The cigarette police are coming to get you - at homeThese comments are in response to ever more frequent references to smoking bans in homes. Scarily, the idea of legislating the behaviour of citizens in their private property no longer holds any fear for health lobbyists. Like the spoilt kid who is always given what he wants, the bansturbators feel no shame in loudly and publicly demanding the world on a stick.
Smokers. The unthinkable may become a disagreeable reality. Smoking may be banned in private homes and apartments.
Scoff if you like about improbability of home smoking bans. How they would not only be unfair but unenforceable. Dismiss the concept as ridiculous.
Huff and puff about civil liberties, individual freedom of choice and the home being the family castle. Thump the table about government interference and intervention. About the spidery intrusion of the nanny state. But ignore the looming reality at your peril. The smokers’ nagging fear, that their final bastion will be invaded by smoke police, is already here.
“As people’s awareness and understanding of the harm of second hand tobacco smoke increases, expectation is growing that there be no smoke in shared places,” the [Cancer Council of South Australia's] Chief Executive, Professor Brenda Wilson says.What we are now seeing is far in excess of the wettest dreams enjoyed by anti-smoking pioneers. Even superlatively obsessive 20th century smoke bigots like George Godber - architect of the passive smoking scam - at least showed respect for the concept of private property.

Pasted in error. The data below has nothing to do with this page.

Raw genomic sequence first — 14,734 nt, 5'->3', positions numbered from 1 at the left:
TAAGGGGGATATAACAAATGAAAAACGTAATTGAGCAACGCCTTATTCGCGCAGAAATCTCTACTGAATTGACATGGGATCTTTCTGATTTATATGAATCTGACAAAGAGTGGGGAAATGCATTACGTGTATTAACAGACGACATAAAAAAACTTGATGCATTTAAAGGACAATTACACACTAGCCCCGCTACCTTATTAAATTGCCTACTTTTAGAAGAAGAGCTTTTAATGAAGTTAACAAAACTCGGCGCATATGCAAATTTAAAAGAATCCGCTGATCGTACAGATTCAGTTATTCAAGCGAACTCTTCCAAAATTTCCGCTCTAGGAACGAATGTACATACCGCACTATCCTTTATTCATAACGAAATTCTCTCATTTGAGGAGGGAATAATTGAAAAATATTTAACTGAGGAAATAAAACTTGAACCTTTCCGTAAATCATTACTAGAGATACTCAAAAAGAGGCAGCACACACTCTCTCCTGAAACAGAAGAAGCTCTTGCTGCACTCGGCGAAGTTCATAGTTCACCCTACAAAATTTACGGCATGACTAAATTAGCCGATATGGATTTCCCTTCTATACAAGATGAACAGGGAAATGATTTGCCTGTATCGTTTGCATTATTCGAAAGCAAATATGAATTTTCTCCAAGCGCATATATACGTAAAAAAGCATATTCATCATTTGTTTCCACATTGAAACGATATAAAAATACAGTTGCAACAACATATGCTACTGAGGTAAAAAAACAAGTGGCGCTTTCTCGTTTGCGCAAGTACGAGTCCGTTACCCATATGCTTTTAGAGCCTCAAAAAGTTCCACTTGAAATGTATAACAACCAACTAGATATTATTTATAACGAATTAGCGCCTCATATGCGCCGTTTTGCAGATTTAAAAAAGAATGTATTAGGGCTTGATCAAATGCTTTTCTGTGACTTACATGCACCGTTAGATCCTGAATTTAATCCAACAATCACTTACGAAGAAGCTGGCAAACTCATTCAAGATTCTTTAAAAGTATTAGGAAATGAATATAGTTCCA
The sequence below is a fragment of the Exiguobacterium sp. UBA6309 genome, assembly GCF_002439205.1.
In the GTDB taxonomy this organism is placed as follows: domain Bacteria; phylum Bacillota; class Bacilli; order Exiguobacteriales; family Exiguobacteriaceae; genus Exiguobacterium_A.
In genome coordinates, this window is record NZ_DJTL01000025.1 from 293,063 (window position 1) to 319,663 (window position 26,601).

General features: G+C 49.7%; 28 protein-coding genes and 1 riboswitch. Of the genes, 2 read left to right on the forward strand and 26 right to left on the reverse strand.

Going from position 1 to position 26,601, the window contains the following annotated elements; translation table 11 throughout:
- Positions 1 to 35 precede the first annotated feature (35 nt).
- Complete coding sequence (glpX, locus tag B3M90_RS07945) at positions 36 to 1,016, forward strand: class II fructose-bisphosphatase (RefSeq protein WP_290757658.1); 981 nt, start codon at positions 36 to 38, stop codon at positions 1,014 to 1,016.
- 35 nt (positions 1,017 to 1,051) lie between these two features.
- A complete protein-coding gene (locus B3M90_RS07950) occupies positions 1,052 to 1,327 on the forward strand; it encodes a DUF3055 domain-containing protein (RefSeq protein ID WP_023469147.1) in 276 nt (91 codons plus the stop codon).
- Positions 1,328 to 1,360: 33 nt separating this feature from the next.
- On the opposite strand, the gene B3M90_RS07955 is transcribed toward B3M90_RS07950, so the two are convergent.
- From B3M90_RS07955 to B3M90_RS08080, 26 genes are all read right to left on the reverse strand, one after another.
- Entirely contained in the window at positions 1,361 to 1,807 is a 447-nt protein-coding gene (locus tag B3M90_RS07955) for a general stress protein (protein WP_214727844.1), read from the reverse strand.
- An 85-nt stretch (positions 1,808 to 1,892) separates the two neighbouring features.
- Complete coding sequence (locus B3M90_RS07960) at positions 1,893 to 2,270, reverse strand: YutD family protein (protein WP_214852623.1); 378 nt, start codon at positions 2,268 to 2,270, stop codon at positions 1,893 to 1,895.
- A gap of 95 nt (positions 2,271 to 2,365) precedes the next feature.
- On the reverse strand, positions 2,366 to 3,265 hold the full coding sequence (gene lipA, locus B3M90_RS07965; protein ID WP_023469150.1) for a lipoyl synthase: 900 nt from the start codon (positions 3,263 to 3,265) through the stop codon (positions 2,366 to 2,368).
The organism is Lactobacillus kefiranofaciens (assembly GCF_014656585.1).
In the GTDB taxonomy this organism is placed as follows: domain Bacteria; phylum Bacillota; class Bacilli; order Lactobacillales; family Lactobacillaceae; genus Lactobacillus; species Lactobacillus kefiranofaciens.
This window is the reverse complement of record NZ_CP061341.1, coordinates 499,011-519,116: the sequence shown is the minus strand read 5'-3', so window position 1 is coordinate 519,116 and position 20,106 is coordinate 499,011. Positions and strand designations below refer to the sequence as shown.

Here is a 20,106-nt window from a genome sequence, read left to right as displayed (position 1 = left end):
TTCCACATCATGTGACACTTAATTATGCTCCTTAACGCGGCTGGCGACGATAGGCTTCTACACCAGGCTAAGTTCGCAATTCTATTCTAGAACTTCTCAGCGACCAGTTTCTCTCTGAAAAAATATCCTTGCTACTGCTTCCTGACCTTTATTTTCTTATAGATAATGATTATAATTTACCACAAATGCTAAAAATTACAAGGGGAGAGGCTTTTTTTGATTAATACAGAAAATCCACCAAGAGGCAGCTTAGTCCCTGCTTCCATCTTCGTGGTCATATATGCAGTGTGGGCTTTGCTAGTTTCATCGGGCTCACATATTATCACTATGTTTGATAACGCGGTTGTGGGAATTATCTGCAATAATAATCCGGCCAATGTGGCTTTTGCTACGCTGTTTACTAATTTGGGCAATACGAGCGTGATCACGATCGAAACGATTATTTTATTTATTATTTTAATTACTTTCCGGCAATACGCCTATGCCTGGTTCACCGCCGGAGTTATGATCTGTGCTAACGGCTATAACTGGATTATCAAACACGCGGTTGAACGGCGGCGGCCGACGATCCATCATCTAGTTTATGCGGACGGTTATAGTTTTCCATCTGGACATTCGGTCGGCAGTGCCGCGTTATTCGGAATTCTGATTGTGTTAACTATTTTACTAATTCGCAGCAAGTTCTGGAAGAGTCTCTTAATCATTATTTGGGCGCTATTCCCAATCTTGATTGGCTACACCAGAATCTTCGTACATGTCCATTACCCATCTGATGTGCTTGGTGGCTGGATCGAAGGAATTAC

“It’s entirely possible and even probable that people sharing apartment blocks will want those to be smoke-free too here in Australia.
“The fact remains that second hand smoke is harmful. The level of exposure can determine a person’s risk and you could imagine many would like to have the choice that their home be a safe haven – something that poses quite a challenge in a shared setting such as an apartment block.”
Godber recollected that he had said in 1962 to Keith Joseph, another of his Conservative ministers, that "we really have to do something about abolishing smoking" (having won the approval of the Health Minister Enoch Powell). Joseph looked quite shocked and said: "You really can't expect to abolish smoking." Godber replied: "No, but I want to see it reduced to an activity of consenting adults in private."The most sinister part of these developments - as hinted at in the Aussie article - is how utterly defenceless we all are (not just smokers, either) in the face of such blatant and brutal health bullying. Yes, bullying, because there really is no other word for it.
If a burglar enters your home and nicks your TV, your wife's jewellery and rips out your copper pipes, the state will declare their determination to punish the theft under full weight of the law.
But when the health lobby comes to steal your privacy and right to quiet enjoyment of your own property, the government will be there ... keeping the getaway car's engine ticking over.